Wrongs and Remedies in the Twenty-First Century

By Peter Birks | Go to book overview

3
Professional Negligence in Tort: the search for a theory

K. M. STANTON


INTRODUCTION

If we are to ask ourselves what are the pressing problems which confront professional negligence law in 1995 we are likely to receive radically different answers from practitioners as opposed to academic lawyers. Practitioners will almost certainly single out the sorry state of the law on limitation of actions and complain that the Latent Damage Act 1986 failed to produce a regime which provided sufficient protection for the professional interest. They will continue to maintain the view that the application of standard principles of joint and several liability produces unacceptable results in relation to professional work.1 The auditing profession will argue that the Binder Hamlyn situation proves conclusively that the potential liabilities of the major practices are uninsurable and must be capped or controlled by some other mechanism such as incorporation.

Putting medical negligence issues to one side, academic lawyers are likely to concentrate their attention on the continuing doctrinal difficulties resulting from the Hedley Byrne decision and on the troubled borderline between contract and tort. Professional negligence liability in tort is caught up in the scepticism which permeates attitudes towards the tortious recovery of pure economic losses. The 'torts' crisis of the 1970s which was based on the assertion that the personal injury torts failed to deliver results which accorded with their prospectus has been replaced by a crisis which regards the underlying theory of the subject as bankrupt. The theoretical devices used by the courts are condemned as (and, to an extent admitted by the judiciary to be) meaningless and the law is left in a state which can be regarded as either one of total unpredictability or as depending on little more than judicial whim. Recent history offers a wide range of reasons to be sceptical. The seminal decision of Anns v Merton LBC2 has come and gone. The authority of Hedley Byrne v Heller3 continues to appear in a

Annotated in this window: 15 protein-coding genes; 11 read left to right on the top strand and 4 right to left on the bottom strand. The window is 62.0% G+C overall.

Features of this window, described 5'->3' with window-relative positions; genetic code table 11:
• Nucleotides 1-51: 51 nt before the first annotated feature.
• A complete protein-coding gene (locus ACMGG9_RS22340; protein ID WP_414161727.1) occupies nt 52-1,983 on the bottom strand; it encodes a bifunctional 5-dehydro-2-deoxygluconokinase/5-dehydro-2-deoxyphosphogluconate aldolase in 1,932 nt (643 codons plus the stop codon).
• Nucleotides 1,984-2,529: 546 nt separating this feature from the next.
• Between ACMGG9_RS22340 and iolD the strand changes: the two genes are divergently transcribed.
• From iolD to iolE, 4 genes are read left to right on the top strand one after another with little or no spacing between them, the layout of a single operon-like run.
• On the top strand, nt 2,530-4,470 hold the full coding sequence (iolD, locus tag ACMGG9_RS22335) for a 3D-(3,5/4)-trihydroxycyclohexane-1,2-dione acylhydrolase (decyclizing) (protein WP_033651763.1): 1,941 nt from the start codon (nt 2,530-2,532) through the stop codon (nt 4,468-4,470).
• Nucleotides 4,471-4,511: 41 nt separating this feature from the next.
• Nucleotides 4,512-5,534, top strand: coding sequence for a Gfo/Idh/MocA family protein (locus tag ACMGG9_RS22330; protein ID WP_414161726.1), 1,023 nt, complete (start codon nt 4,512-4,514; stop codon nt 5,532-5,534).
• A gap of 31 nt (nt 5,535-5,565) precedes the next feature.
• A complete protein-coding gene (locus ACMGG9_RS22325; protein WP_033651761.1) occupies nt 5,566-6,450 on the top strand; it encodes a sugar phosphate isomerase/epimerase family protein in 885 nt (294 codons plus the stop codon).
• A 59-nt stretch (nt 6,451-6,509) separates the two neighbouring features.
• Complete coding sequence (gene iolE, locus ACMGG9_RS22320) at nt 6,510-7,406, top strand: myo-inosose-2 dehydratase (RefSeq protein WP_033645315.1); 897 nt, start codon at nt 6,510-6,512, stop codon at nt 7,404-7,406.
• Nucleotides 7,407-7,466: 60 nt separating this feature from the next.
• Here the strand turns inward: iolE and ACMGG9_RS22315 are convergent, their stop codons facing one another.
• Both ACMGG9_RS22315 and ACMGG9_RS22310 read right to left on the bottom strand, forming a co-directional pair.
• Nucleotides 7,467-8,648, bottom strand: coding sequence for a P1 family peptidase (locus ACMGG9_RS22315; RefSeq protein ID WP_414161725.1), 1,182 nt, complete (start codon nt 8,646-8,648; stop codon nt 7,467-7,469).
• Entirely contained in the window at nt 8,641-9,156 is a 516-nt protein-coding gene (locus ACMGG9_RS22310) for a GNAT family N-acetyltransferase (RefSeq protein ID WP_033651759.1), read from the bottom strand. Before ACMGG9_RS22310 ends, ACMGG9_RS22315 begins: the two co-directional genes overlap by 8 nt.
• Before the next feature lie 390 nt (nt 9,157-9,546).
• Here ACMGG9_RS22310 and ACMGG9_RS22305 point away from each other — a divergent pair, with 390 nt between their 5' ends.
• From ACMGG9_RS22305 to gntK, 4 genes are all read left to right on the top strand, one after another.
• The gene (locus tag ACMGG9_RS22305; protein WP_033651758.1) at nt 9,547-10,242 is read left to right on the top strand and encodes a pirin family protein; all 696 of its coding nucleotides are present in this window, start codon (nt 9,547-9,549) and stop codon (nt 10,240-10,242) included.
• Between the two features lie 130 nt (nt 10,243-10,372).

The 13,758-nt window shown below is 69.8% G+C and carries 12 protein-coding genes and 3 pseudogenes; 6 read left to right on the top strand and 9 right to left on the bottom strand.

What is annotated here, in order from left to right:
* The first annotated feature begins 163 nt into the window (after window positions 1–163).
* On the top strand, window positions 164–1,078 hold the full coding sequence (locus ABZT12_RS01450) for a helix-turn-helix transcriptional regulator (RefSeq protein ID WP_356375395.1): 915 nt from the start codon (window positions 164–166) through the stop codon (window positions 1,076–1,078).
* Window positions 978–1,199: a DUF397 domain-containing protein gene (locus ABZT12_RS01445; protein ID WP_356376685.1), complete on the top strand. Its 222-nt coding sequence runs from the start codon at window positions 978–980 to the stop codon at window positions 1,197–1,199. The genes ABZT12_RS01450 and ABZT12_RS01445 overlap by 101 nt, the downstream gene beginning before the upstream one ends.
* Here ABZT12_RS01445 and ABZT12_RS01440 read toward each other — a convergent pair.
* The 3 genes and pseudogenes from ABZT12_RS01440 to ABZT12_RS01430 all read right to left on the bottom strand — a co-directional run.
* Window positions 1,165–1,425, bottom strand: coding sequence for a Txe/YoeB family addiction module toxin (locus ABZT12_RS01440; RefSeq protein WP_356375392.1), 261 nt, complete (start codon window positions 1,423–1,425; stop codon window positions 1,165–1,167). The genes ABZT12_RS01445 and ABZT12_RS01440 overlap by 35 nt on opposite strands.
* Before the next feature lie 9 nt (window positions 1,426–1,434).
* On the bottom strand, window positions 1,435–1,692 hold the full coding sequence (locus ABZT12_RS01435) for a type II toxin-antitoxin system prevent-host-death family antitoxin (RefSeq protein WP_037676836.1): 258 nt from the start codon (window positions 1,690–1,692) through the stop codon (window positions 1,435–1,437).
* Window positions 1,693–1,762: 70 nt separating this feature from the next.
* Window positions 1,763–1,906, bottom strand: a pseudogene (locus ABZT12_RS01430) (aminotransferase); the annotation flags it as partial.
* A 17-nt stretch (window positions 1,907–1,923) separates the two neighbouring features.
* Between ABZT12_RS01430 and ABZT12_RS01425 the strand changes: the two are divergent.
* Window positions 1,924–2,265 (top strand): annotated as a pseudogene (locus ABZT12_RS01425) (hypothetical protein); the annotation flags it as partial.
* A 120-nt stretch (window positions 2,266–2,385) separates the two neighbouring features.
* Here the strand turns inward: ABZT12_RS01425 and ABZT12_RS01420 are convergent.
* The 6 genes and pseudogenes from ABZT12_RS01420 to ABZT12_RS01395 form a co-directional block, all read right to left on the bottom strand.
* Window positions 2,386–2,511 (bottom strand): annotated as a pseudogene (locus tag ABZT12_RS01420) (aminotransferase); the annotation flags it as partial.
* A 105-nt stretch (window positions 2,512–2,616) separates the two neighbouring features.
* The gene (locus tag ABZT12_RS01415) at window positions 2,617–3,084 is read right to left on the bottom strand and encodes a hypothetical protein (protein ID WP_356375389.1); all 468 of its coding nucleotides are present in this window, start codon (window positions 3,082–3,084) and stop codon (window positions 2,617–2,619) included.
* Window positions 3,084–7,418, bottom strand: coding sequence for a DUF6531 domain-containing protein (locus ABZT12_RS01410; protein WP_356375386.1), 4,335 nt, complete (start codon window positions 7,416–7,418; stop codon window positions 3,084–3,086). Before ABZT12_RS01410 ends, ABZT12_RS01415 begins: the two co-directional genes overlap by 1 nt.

____________________
1
Both limitation of actions and joint and several liability are currently subjects of review by the Law Commission.
2
[ 1978] AC728.
3
[ 1964] AC465.

-67-

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